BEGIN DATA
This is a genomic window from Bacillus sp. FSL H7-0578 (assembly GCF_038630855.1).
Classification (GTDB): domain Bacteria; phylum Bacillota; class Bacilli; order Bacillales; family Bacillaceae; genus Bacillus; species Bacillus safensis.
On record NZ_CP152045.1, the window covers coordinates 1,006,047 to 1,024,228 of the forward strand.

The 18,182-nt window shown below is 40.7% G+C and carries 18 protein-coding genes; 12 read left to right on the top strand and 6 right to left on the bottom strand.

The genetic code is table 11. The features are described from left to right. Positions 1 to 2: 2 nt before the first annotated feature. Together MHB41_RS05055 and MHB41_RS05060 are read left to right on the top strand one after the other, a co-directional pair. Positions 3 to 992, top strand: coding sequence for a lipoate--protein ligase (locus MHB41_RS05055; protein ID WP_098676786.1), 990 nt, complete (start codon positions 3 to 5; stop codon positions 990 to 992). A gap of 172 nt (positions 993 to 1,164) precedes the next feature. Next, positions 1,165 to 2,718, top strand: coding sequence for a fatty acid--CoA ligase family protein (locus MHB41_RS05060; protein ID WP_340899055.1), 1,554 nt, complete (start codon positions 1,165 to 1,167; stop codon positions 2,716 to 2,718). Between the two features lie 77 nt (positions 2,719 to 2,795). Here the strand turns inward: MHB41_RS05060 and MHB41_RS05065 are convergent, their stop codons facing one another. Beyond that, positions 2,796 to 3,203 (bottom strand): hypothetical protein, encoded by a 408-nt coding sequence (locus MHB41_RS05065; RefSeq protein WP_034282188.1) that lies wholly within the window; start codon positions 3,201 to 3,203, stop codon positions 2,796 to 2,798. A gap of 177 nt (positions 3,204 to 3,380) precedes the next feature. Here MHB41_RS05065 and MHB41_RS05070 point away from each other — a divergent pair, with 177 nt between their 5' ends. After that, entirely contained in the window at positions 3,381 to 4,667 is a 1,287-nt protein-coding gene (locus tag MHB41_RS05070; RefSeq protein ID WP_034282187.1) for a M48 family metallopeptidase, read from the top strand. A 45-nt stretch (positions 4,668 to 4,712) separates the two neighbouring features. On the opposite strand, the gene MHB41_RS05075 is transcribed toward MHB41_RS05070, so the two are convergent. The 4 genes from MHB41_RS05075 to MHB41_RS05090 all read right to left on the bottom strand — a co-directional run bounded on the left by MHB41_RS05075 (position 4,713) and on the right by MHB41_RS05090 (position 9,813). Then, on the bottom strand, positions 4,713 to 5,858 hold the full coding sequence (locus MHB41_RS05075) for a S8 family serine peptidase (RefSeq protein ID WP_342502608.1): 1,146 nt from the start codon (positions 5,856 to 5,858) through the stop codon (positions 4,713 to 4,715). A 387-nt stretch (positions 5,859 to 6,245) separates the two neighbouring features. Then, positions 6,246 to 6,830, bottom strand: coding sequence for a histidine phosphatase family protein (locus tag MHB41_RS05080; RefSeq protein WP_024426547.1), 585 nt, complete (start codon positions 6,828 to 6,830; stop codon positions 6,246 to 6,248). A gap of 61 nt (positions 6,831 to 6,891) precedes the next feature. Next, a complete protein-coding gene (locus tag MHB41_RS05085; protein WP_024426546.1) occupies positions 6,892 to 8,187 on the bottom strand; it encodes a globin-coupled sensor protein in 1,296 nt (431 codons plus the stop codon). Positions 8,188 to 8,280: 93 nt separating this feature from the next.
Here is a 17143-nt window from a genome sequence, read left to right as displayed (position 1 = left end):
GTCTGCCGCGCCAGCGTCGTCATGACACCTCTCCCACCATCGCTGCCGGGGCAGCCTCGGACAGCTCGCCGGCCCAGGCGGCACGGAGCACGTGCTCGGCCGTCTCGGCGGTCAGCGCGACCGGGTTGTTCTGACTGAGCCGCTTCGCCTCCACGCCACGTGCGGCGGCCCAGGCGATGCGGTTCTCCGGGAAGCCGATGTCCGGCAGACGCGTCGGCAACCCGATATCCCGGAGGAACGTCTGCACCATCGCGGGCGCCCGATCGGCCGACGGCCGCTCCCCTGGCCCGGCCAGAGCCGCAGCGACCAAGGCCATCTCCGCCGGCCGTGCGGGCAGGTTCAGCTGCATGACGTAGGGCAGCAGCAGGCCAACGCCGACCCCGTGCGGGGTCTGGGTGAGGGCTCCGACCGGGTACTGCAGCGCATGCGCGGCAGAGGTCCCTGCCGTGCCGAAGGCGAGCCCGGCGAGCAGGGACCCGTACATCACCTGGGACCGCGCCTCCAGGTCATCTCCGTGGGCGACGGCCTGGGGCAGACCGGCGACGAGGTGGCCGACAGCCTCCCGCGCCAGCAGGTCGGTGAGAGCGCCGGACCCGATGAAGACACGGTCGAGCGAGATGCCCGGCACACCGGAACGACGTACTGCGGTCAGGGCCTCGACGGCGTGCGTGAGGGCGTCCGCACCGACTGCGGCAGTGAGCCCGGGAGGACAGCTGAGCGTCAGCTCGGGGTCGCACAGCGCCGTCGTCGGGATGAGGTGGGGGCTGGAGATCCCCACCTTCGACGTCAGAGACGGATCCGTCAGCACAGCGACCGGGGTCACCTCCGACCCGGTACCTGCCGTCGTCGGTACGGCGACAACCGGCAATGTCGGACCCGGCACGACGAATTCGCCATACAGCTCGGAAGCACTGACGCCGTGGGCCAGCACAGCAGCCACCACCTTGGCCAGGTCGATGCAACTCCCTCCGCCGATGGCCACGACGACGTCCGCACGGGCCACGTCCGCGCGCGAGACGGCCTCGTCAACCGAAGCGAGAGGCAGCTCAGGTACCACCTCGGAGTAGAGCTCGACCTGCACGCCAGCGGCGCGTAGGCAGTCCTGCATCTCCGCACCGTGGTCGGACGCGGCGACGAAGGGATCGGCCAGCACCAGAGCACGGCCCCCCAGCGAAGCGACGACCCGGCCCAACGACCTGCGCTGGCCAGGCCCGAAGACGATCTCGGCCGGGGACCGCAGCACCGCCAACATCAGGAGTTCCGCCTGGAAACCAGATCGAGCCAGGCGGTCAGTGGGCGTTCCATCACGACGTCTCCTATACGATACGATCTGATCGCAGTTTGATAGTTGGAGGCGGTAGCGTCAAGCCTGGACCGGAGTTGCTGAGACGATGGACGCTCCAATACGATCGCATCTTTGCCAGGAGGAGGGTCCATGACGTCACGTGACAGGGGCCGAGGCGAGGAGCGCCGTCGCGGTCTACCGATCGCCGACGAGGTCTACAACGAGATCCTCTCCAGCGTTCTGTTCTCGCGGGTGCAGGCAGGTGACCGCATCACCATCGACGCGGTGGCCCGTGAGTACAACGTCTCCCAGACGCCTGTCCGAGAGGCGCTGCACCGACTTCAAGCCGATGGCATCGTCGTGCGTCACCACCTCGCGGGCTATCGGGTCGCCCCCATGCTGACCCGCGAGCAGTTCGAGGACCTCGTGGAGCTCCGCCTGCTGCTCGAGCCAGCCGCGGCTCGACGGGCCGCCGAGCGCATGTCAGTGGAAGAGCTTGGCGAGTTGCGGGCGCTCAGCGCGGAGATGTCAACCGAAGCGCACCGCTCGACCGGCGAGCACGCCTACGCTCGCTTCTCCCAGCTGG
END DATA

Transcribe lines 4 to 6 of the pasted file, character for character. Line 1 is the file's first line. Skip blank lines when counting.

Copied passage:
The 18,182-nt window shown below is 40.7% G+C and carries 18 protein-coding genes; 12 read left to right on the top strand and 6 right to left on the bottom strand.

The genetic code is table 11. The features are described from left to right. Positions 1 to 2: 2 nt before the first annotated feature. Together MHB41_RS05055 and MHB41_RS05060 are read left to right on the top strand one after the other, a co-directional pair. Positions 3 to 992, top strand: coding sequence for a lipoate--protein ligase (locus MHB41_RS05055; protein ID WP_098676786.1), 990 nt, complete (start codon positions 3 to 5; stop codon positions 990 to 992). A gap of 172 nt (positions 993 to 1,164) precedes the next feature. Next, positions 1,165 to 2,718, top strand: coding sequence for a fatty acid--CoA ligase family protein (locus MHB41_RS05060; protein ID WP_340899055.1), 1,554 nt, complete (start codon positions 1,165 to 1,167; stop codon positions 2,716 to 2,718). Between the two features lie 77 nt (positions 2,719 to 2,795). Here the strand turns inward: MHB41_RS05060 and MHB41_RS05065 are convergent, their stop codons facing one another. Beyond that, positions 2,796 to 3,203 (bottom strand): hypothetical protein, encoded by a 408-nt coding sequence (locus MHB41_RS05065; RefSeq protein WP_034282188.1) that lies wholly within the window; start codon positions 3,201 to 3,203, stop codon positions 2,796 to 2,798. A gap of 177 nt (positions 3,204 to 3,380) precedes the next feature. Here MHB41_RS05065 and MHB41_RS05070 point away from each other — a divergent pair, with 177 nt between their 5' ends. After that, entirely contained in the window at positions 3,381 to 4,667 is a 1,287-nt protein-coding gene (locus tag MHB41_RS05070; RefSeq protein ID WP_034282187.1) for a M48 family metallopeptidase, read from the top strand. A 45-nt stretch (positions 4,668 to 4,712) separates the two neighbouring features. On the opposite strand, the gene MHB41_RS05075 is transcribed toward MHB41_RS05070, so the two are convergent. The 4 genes from MHB41_RS05075 to MHB41_RS05090 all read right to left on the bottom strand — a co-directional run bounded on the left by MHB41_RS05075 (position 4,713) and on the right by MHB41_RS05090 (position 9,813). Then, on the bottom strand, positions 4,713 to 5,858 hold the full coding sequence (locus MHB41_RS05075) for a S8 family serine peptidase (RefSeq protein ID WP_342502608.1): 1,146 nt from the start codon (positions 5,856 to 5,858) through the stop codon (positions 4,713 to 4,715). A 387-nt stretch (positions 5,859 to 6,245) separates the two neighbouring features. Then, positions 6,246 to 6,830, bottom strand: coding sequence for a histidine phosphatase family protein (locus tag MHB41_RS05080; RefSeq protein WP_024426547.1), 585 nt, complete (start codon positions 6,828 to 6,830; stop codon positions 6,246 to 6,248). A gap of 61 nt (positions 6,831 to 6,891) precedes the next feature. Next, a complete protein-coding gene (locus tag MHB41_RS05085; protein WP_024426546.1) occupies positions 6,892 to 8,187 on the bottom strand; it encodes a globin-coupled sensor protein in 1,296 nt (431 codons plus the stop codon). Positions 8,188 to 8,280: 93 nt separating this feature from the next.
Here is a 17143-nt window from a genome sequence, read left to right as displayed (position 1 = left end):